The Face Of The Franchise

Editor’s Note: This is an entry in our search for Fresh Blood at TLN. Every possible contributor will get three posts to strut their stuff and then we’ll ask you readers to help us choose who is going to join.This is blog post #3 for Matt.


Every team has a few marquee players that can provide a face and brand for the franchise, something for fans to grab hold of. The current incarnation of the Leafs should have enough star power in their two Art Ross candidates Joffrey Lupul and Phil Kessel, as well as a recognizable captain in Phaneuf. However, it’s still hard to put your finger on a cohesive personality for this team, unlike, for example, when Sundin led a likeable (at least off-ice) group including Tie Domi, Darcy Tucker, and the late Wade Belak.

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With next year’s Winter Classic giving host to its first Canadian team, the game is sure to be a captivating event, but even moreso the weeks leading up to the outdoor game as the HBO cameras (hopefully) document the ins and outs of each dressing room. One reason for the success of 24/7 is that it gives fans an opportunity to see team dynamics at a level of detail they never get in pre- and post-game interviews. You get to see players with their cliché-guards down. For the Leafs, who have enough players who, you know, take it "one game at a time" and "uh, like I said, ya know, always give it ‘110%’", there are sure to be some interesting personality revelations in the locker room.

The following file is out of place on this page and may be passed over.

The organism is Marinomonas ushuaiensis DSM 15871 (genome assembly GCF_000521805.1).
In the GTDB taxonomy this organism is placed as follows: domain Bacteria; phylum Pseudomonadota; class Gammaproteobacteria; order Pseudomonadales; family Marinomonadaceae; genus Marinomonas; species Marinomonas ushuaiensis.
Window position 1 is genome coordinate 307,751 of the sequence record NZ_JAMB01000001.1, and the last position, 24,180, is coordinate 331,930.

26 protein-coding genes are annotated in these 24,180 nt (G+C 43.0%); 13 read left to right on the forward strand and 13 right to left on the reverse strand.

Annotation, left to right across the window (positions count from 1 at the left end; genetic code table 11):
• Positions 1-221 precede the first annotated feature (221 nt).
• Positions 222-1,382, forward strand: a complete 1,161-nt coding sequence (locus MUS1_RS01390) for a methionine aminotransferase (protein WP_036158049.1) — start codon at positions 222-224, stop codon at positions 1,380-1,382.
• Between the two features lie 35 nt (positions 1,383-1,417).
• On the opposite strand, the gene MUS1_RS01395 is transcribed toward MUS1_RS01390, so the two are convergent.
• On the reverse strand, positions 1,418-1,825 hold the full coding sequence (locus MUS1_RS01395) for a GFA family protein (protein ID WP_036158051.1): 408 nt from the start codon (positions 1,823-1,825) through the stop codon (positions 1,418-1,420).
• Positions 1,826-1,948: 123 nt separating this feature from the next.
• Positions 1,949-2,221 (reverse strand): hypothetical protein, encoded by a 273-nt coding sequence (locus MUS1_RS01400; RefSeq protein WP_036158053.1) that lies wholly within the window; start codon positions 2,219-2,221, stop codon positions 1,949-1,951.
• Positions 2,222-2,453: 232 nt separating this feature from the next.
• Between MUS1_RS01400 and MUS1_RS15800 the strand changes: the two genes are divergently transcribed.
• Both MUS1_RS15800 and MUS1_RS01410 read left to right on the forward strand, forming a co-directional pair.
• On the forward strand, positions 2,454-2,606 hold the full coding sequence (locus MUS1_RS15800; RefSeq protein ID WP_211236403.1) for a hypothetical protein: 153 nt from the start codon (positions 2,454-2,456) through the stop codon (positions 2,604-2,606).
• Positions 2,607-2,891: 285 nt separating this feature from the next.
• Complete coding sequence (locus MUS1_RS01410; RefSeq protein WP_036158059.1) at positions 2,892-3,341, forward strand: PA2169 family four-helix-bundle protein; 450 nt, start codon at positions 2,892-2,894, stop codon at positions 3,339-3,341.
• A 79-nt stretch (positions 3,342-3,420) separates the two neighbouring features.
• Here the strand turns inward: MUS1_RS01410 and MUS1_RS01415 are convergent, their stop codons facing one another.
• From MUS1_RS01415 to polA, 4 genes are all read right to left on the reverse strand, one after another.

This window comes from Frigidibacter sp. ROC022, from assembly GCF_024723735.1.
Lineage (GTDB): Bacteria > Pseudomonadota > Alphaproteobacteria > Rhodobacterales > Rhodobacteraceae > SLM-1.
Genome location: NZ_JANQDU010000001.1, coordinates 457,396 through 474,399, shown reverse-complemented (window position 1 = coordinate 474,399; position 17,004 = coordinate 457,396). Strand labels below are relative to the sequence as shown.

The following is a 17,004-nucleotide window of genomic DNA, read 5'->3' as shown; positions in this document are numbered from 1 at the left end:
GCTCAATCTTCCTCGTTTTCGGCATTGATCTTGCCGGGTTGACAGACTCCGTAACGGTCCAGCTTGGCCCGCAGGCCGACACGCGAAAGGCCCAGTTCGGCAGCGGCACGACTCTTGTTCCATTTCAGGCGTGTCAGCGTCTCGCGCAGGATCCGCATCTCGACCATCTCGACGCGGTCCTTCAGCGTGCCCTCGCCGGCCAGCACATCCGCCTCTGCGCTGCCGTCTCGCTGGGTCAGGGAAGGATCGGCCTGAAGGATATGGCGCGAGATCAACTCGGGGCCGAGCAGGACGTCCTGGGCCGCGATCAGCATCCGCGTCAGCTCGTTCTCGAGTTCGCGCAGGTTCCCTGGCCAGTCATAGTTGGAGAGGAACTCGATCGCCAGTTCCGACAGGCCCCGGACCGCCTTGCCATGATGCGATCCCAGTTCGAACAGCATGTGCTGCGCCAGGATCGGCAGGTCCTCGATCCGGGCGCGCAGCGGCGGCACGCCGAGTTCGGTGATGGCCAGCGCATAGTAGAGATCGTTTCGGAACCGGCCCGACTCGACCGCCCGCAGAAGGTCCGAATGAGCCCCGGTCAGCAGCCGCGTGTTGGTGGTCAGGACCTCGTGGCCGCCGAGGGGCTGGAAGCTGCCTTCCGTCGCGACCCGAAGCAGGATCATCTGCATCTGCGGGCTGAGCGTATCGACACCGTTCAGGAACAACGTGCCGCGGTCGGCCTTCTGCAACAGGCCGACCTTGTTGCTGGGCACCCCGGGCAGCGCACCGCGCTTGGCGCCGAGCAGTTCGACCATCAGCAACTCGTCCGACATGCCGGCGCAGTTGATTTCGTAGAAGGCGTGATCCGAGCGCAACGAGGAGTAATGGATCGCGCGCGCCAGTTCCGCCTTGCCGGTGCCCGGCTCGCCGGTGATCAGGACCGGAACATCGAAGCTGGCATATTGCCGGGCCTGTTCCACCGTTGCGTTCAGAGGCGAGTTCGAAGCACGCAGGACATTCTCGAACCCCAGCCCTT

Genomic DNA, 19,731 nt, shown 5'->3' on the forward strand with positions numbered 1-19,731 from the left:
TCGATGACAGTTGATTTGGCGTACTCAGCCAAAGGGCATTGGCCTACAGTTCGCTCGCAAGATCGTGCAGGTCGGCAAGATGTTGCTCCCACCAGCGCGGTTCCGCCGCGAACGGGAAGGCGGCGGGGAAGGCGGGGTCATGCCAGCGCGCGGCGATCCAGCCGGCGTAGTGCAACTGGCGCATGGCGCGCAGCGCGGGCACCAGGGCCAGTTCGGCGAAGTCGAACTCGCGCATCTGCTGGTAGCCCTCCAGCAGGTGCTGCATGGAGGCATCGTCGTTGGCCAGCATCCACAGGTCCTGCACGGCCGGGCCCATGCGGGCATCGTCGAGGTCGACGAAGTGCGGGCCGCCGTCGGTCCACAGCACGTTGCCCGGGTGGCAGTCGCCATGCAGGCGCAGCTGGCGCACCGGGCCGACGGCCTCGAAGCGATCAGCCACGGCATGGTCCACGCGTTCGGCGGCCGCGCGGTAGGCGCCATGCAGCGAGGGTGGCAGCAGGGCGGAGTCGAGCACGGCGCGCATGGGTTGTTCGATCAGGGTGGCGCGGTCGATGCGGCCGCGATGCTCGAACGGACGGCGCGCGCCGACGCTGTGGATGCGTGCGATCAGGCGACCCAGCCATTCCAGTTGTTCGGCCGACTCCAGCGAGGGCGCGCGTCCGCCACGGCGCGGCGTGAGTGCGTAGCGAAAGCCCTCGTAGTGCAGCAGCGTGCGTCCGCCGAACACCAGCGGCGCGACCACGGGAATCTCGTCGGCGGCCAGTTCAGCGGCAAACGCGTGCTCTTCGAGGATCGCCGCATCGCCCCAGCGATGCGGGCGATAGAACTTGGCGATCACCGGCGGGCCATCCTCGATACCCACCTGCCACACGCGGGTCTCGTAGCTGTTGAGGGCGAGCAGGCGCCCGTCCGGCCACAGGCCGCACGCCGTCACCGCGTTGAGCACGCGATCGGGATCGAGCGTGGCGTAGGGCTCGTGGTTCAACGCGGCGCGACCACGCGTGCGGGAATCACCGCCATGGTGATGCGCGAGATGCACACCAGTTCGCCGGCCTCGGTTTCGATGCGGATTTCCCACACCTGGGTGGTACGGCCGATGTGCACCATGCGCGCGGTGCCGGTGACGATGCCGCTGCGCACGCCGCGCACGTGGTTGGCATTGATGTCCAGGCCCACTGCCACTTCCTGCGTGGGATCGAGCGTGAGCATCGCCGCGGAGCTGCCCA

Post-lockout, mid-rebuild, the Leafs are going through proverbial puberty this year and are searching for an identity in the meantime, and I made the case for fan support in my last post. Media training tends to make any (non-Russian) player interview a relatively dull one, maybe moreso in Toronto than anywhere else. Especially for young guys who are trying to avoid controversy like Luke Schenn, all personality can be washed out before the soundbites get to the fans.

So what personalities are most prominent in the Leafs locker room? Let’s break it down:

Candidate #1

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Dion Phaneuf

Position: Defence

Post-game response: Pull on Red Bull sponsored cap, stare off into the middle distance with a furrowed brow and grumble away until the media scrum cowers in defeat.

Catch Phrase: "somebody f****** go"

Type Cast: The Bully/Jock/Doofus as played by Channing Tatum

Make mine a double Dion: 

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Dion on the difference between the battle of Ontario and the battle of Alberta:  "Geographically they are in different parts of the country"

Candidate #2:

Phil  Kessel

Position: Right Wing

Post-game response: Phantom of the dressing room, nowhere to be found.

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Catch Phrase: "I’m not sure." "I don’t think it really matters."

Phil trying his best to be chill: